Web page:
Daily Telegraph attempts to turn heat up on Ireland and Leo Varadkar
What the UK papers say about Boris Johnson’s proposed Brexit deal
UK prime minister Boris Johnson gives a thumbs up after delivering his speech during the Conservative Party Conference on Wednesday. Photograph: EPA/Stefan Rousseau
Boris Johnson’s Brexit deal proposals divides opinion and dominates Thursday’s front pages. The British prime minister outlined plans that would see Northern Ireland stay in the European single market for goods but leave the customs union – resulting in new customs checks. The proposals include plans to replace the Irish backstop.
The front page blares: “Pressure on Dublin to back deal.”
The lead story attempts to put pressure on the Taoiseach, boldly stating: “It means Leo Varadkar, the Taoiseach, is now the main obstacle in the way of Britain leaving the EU with a deal on Oct 31.”
Elsewhere it contends that as many as 25 Labour members of parliament may support the deal, giving Johnson the majority he needs for his plans.
“Under the heading that Foster is accused of U-turn on border”, the paper suggests unionism is “at war” after DUP leader Arlene Foster said the plan was a “serious and sensible way forward”.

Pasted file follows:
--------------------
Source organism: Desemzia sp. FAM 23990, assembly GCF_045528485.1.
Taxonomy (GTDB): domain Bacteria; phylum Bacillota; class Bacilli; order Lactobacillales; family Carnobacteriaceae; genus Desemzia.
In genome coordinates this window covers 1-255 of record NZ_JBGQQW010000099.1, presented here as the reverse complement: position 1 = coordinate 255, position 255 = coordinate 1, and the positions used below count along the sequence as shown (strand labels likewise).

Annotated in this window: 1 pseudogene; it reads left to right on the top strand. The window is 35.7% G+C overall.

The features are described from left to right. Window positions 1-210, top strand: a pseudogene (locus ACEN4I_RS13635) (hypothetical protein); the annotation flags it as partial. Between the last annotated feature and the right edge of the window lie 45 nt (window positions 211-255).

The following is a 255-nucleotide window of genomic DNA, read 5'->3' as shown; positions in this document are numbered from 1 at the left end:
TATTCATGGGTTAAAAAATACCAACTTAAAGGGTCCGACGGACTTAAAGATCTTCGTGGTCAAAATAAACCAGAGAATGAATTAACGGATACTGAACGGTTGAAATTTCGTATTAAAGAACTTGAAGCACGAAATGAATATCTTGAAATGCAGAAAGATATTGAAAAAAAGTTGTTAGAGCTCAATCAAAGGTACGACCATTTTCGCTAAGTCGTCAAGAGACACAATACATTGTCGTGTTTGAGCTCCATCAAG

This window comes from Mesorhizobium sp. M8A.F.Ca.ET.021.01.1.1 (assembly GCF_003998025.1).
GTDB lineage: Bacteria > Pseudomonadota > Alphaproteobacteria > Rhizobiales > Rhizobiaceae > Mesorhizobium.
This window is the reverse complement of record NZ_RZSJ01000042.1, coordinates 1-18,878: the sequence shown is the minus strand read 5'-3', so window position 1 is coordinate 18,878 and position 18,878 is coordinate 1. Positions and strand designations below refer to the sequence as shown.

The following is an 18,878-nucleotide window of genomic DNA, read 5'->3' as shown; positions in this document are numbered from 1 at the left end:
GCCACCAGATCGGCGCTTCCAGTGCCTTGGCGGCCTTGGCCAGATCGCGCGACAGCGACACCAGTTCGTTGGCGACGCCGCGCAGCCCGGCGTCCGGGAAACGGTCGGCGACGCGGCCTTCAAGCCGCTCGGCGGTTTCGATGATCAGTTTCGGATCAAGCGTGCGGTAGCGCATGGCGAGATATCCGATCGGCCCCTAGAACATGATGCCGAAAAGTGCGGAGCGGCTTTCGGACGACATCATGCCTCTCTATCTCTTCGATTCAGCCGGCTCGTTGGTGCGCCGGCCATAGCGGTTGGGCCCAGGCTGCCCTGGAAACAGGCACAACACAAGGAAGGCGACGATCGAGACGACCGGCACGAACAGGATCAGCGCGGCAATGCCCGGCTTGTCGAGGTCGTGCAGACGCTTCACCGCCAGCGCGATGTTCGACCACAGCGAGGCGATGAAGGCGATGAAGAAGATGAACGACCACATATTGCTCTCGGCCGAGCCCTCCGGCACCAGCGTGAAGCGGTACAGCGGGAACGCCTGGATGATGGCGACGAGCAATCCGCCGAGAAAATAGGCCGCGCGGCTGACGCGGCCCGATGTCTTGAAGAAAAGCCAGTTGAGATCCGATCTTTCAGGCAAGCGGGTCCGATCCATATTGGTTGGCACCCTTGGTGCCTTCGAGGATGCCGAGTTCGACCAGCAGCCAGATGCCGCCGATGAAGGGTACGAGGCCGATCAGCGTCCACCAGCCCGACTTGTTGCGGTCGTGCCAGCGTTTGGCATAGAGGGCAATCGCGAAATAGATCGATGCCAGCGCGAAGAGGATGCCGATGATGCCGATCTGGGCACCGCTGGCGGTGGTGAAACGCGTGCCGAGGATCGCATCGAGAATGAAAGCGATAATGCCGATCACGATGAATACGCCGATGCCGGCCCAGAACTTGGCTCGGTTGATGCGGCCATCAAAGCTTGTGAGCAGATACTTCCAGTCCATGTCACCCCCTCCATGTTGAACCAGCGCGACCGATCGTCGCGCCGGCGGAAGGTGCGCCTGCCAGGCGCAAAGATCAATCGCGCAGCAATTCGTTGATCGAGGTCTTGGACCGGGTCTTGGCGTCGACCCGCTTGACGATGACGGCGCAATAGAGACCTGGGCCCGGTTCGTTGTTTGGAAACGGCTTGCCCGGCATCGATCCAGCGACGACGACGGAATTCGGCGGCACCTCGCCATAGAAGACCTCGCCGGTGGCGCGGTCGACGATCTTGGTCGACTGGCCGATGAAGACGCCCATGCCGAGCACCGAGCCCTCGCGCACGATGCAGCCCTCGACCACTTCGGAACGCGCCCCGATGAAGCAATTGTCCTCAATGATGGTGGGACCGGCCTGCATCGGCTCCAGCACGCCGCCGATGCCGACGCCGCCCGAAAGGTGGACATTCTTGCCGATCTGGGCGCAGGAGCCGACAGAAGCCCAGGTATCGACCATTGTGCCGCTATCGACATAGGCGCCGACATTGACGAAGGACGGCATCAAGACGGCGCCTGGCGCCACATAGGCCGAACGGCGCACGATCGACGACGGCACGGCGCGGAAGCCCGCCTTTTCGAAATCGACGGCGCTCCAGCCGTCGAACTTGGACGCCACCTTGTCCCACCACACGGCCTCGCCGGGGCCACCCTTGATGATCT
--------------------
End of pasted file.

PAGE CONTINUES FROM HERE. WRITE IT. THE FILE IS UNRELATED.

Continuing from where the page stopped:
British prime minister Boris Johnson made a final Brexit offer on Wednesday which he hopes will end Britain’s three-year Brexit agony, winning praise from Eurosceptics at home but prompting serious doubts about whether it could unlock a deal with the European Union.
London Times lead with that Brussels keeps Johnson guessing, pouring scepticism on its chance when stating the deal’s chances were “hanging by a thread”. The paper’s leader writer is in no doubt, though, that it is the EU that needs to give way when it states “Though problems remain, the EU should give ground and do a deal”.
With “Dismay in Brussels” featuring in its page one headline, the Guardian honed in on EU lead negotiator Michel Barnier privately giving a scathing analysis of the Boris plan, describing it as a trap.